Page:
Text extracted from opening pages of book: THE STUDENT'S MUSIC LIBRARY A HANDBOOK OF PIANO PLAYING ERIC HOPE LONDON: DENNIS DOBSON CONTENTS INTRODUCTION 7 I WHAT IS MEANT BY' TECHNIQUE'? 9 II THE THREE PHASES IN PLAYING A NOTE ( 1) THE PREPARATION 12 III THE THREE PHASES IN PLAYING A NOTE ( 2) THE DESCENT OF THE KEY 20 IV THE THREE PHASES IN PLAYING A NOTE ( 3) THE HOLDING AND RELEASE OF THE KEY 25 V TOUCH CONSIDERED AS A WHOLE I WITH SOME OBSERVATIONS ON TONE QUALITY 29 VI PEDALLING 40 VII PRACTISING 51 VTH SOME HINTS ON INTERPRETATION 59 IX PERFORMANCE 68 63033 3 To my teacher, KATHLEEN ARNOLD, in gratitude and admiration INTRODUCTION THE PIANIST'S LIFE is one of constant adventure. To Ms hand lie invitations extended to him by countless composers invitations to visit, perhaps, the gay and languorous Spain of Isaac Albeniz and Manuel de Falla; to enter elegant Parisian salons with Chopin or to join him in the patriotic fervour of a polonaise; to go with Liszt to Hungary, Italy or Switzerland; or a somewhat more esoteric experience to journey with Beethoven among those dark realms of the mind and spirit to which his later sonatas give access. The immense repertoire of piano music offers every pianist far more than he can hope to accept during the course of a lifetime. In the following pages we shall consider how best we may avail ourselves of these fascinating possibilities and, trans lating the hieroglyphs of notation into sound by means of musicianship, creative imagination and technique, realise most completely for ourselves and for our listeners the delights of music. My warmest thanks are due to my Mends Nina Pearson, B. Mus., Lecturer in Music hi the University of Birmingham, and Peter Richards for their invaluable help and advice in the preparation of this book. EJL WHAT IS MEANT BY' TECHNIQUE'? WHEN GRAPPLING OVER a period of years with the complex problems of piano playing it is only too easy to lose sight of our aims and the means by which they may be achieved a state of affairs partly due, no doubt, to the fact that in learning to play a musical instrument intellectual, emotional and physical factors are involved to an unusual degree. Although it is ultimately impossible to separate them into water-tight compartments, it may be helpful at certain stages of our work to consider independently these three types of activity. It is the intellectual side the' thinking' as opposed to the' feeling' and' doing' that is so often neglected. Piano students must be persuaded of the value of indeed, the necessity for clear thinking in connection with their practising and playing. But, be it noted, clear thinking This, rightly directed, will lead to precise, controlled physical action, and, guided by a positive and firmly held musical aim, to certainty in performance. Let us try to look at piano playing afresh and reduce it to its simplest terms. What, from a physical point of view, must we do in order to play the piano? Two things: we must move the keys, and we must move the pedals. That is all And the countless theories of touch, of arm weight, forearm rotation, high wrist, low wrist bent finger, flat finger, curvilinear arm movements and so on almost ad infinitum are intended to help us to do the first of these things: to move the keys. The second, the use of the pedals, has not been the subject of so much analysis; it is perhaps surprising that theoristshave not more fully brought their ingenuity also to bear on this. Let us leave aside the problems of pedalling and confine 9 A HANDBOOK OF PIANO PLAYING ourselves, for the present, to the work to be done by the fingers, hands and arms. There are only four ways in which we can fail to play correctly indeed, perfectly from a physical point of view. Firstly, we may play' wrong notes'. In other words, we may move a key ( or keys) other than those which, at any given moment, we intend to move. This is the most obvious form of error, and one from which even the greatest pi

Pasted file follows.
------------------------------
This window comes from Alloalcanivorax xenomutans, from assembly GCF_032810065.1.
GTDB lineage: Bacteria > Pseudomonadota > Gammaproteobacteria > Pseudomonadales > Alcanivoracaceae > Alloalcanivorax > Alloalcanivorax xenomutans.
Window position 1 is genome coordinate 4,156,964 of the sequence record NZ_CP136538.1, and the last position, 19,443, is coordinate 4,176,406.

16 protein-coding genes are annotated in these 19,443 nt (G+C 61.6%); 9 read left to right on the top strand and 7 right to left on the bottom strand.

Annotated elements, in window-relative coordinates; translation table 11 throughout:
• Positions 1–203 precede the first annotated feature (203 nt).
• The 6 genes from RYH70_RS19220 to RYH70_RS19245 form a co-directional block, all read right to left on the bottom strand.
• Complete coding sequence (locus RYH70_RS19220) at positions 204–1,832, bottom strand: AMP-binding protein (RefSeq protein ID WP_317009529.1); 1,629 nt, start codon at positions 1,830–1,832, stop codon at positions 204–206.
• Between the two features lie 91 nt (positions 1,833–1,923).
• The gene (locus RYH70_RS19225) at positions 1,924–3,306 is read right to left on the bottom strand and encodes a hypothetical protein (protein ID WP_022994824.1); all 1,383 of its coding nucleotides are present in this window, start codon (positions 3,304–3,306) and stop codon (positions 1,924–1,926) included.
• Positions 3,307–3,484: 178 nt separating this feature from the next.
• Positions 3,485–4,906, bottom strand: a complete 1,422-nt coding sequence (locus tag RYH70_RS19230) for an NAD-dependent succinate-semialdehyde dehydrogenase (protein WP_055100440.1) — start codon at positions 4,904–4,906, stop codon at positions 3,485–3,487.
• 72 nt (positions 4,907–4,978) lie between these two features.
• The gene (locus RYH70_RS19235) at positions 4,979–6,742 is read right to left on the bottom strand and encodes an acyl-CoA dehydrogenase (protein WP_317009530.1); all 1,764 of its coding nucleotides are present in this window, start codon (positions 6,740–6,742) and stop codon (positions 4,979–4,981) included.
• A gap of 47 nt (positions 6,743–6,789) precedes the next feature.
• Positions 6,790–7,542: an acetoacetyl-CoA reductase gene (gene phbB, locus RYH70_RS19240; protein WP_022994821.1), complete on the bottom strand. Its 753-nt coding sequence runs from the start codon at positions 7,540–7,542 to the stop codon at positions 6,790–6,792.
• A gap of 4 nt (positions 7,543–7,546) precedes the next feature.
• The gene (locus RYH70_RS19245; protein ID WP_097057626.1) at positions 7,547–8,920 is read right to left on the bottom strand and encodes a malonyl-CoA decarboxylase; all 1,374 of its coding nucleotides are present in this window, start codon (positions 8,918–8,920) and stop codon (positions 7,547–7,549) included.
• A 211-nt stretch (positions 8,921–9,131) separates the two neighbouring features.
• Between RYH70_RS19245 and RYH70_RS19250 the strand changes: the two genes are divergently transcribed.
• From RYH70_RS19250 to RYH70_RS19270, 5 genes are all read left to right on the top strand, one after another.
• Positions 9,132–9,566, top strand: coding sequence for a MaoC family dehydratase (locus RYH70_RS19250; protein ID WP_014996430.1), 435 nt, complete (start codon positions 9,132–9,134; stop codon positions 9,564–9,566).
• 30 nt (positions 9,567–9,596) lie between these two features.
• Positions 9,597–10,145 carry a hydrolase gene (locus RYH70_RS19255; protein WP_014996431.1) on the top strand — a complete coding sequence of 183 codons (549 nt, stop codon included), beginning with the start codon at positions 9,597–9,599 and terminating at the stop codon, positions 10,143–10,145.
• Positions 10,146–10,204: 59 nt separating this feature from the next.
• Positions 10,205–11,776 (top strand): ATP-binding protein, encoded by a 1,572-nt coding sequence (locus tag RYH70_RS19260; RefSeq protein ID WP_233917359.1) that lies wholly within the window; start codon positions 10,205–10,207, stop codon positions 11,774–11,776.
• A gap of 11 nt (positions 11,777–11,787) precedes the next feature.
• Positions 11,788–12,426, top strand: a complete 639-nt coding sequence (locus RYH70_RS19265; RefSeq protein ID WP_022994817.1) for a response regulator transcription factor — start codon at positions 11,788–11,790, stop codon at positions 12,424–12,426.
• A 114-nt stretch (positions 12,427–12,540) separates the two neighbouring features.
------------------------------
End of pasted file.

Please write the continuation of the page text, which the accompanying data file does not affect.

This title is not held in stock & is ordered from suppliers, subject to availability.